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FIT3031 Information and network security - Semester 1, 2009

Unit leader :

Joarder Kamruzzaman

Lecturer(s) :

Caulfield

  • Nandita Bhattacharjee

Gippsland

  • Joarder Kamruzzaman

South Africa

  • Braam Van De Vyer

Malaysia

  • Simon Egerton

Introduction

Welcome to FIT3031, Information and Network Security, for semester 1, 2009. This is a 6-point compulsory unit for Business systems, Internet systems, Net-centric computing and Security major in the Bachelor of Information Technology and Systems degree. This unit is designed to provide you with the knowledge and understanding of various encryption techniques, common security threats ,e.g., email security, web security, malicious software attacks, different countermeasures to thwart those threats, intrusion detection and standard security practices, network management issues and firewalls deployment. On completion of this unit, you are expected to be confident in assessing security threats, employ possible countermeasures and be familiar with standard practices.

Unit synopsis

OSI security architecture, security requirements, cryptography, digital signatures, certificates, security services, security standards and protocols, network security applications, system security, wireless security, latest trends in security and security ethics.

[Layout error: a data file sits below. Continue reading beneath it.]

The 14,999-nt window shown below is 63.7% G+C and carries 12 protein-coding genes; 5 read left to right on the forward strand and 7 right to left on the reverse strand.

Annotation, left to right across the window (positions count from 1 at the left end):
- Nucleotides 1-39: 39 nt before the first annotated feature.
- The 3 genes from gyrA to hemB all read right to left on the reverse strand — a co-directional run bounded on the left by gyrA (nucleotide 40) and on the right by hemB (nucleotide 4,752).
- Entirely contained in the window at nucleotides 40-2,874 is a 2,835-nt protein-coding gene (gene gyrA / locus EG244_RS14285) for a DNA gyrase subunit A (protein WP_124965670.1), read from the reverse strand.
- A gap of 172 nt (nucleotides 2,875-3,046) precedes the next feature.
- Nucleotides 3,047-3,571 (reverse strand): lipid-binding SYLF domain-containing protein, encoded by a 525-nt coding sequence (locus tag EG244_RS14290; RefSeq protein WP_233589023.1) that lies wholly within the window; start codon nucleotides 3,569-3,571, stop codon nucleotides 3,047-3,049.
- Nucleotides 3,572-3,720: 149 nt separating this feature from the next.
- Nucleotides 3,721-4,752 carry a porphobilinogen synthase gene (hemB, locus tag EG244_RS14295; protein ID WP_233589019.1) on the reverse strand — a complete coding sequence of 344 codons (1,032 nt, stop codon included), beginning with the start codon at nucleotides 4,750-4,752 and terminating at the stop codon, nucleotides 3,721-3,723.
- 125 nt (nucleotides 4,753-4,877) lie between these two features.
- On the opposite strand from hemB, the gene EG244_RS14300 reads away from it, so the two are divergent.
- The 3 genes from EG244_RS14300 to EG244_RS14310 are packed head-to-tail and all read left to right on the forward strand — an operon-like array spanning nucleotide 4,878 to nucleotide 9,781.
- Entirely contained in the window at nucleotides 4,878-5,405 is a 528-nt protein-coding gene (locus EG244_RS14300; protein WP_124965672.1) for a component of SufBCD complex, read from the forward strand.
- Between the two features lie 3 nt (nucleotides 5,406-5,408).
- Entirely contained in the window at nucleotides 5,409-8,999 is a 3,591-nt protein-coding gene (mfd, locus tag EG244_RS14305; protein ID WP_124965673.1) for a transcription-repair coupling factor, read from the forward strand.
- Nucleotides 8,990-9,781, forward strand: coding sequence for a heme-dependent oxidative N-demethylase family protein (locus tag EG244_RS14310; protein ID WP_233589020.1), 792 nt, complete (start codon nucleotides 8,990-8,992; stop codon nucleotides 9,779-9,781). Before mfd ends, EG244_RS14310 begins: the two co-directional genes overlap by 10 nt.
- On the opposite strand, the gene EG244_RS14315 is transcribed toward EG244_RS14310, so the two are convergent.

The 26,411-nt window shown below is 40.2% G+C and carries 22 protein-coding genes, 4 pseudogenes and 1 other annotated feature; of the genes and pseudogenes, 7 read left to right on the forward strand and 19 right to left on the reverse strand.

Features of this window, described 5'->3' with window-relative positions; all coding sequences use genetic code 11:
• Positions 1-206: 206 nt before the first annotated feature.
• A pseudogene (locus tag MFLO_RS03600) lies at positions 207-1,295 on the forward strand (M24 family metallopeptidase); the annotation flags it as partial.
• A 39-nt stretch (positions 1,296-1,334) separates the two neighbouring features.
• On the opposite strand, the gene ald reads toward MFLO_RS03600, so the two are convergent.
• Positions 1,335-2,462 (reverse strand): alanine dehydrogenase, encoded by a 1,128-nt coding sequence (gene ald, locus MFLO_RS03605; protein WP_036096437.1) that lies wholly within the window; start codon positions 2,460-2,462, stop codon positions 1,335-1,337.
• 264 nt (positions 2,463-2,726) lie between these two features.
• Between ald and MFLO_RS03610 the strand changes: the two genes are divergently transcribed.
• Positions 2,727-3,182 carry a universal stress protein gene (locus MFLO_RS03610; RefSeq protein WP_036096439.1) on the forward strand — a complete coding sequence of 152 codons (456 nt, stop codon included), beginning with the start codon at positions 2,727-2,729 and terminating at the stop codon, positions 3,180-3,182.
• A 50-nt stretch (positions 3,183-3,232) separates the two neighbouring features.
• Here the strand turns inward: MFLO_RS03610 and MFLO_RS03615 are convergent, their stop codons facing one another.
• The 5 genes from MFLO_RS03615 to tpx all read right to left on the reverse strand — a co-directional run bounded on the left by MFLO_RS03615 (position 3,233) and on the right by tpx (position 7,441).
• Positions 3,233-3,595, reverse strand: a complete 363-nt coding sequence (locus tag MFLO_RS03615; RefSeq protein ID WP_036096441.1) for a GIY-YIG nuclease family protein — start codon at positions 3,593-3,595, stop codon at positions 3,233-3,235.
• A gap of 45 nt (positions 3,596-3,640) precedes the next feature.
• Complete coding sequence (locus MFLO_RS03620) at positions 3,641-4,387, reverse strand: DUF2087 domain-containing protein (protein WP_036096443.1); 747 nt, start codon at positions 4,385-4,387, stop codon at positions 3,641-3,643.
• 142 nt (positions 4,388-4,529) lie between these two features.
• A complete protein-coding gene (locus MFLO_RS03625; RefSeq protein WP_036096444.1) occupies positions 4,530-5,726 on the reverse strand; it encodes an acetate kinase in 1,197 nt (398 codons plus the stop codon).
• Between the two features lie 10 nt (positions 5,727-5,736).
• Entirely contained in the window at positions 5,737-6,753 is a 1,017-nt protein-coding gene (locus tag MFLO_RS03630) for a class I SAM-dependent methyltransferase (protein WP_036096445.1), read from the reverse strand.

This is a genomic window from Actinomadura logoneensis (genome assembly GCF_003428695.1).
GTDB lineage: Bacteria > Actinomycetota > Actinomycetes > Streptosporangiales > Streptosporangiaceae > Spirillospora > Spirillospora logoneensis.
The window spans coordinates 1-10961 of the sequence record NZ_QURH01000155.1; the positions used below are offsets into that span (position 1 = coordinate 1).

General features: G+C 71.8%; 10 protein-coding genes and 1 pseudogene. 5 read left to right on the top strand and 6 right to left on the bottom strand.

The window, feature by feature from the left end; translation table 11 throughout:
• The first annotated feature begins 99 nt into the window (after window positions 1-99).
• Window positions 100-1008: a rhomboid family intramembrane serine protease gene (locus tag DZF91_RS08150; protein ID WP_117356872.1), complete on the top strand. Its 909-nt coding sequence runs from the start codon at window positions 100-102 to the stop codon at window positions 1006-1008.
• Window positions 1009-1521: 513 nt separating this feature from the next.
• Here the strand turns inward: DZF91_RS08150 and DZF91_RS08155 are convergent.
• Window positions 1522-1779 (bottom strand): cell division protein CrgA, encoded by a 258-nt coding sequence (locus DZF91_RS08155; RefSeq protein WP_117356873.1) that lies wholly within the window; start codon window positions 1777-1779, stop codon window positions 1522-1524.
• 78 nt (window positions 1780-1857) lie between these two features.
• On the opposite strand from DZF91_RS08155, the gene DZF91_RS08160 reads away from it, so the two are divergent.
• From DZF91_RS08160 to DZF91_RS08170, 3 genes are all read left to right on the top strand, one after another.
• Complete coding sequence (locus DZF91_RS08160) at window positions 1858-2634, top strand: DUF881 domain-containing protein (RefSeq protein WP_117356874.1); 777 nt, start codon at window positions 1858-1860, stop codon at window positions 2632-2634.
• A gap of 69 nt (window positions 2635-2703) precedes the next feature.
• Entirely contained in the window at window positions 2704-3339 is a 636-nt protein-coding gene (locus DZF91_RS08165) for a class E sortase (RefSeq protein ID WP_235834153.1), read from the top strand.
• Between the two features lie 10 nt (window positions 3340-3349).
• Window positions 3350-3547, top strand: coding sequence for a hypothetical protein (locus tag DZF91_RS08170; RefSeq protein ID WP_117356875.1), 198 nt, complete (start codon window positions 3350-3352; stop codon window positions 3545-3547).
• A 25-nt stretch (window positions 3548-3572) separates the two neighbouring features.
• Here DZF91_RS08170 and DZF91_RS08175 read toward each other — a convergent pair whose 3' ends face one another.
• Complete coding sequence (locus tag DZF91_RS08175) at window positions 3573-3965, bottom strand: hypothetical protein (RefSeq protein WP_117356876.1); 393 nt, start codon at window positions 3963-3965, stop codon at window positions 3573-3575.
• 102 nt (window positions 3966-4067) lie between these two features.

Learning outcomes

Knowledge and Understanding

Students should be able to:

  • describe OSI security architecture;
  • describe common security standards and protocols for network security applications, e.g., electronic mail, web security and network management;
  • understand common information risks and requirements;
  • explain the operation of conventional and public-key encryption techniques;
  • describe the concepts and techniques for digital signatures, authentication and non-repudiation;
  • understand with security threats in wireless and mobile communication.

 

Attitudes, Values and Beliefs

Students will be able to:

  • appreciate the need for the digital certificates and public key infrastructure;
  • appreciate the importance of system security against intruders and malicious software using firewalls;
  • appreciate the relevance of privacy and ethical issues related to organizations and individuals.

 

Practical Skills

The students should be able to:

  • apply simple security configurations to PC based applications, e.g., email, Internet, computer administration;
  • design information systems with security compliance.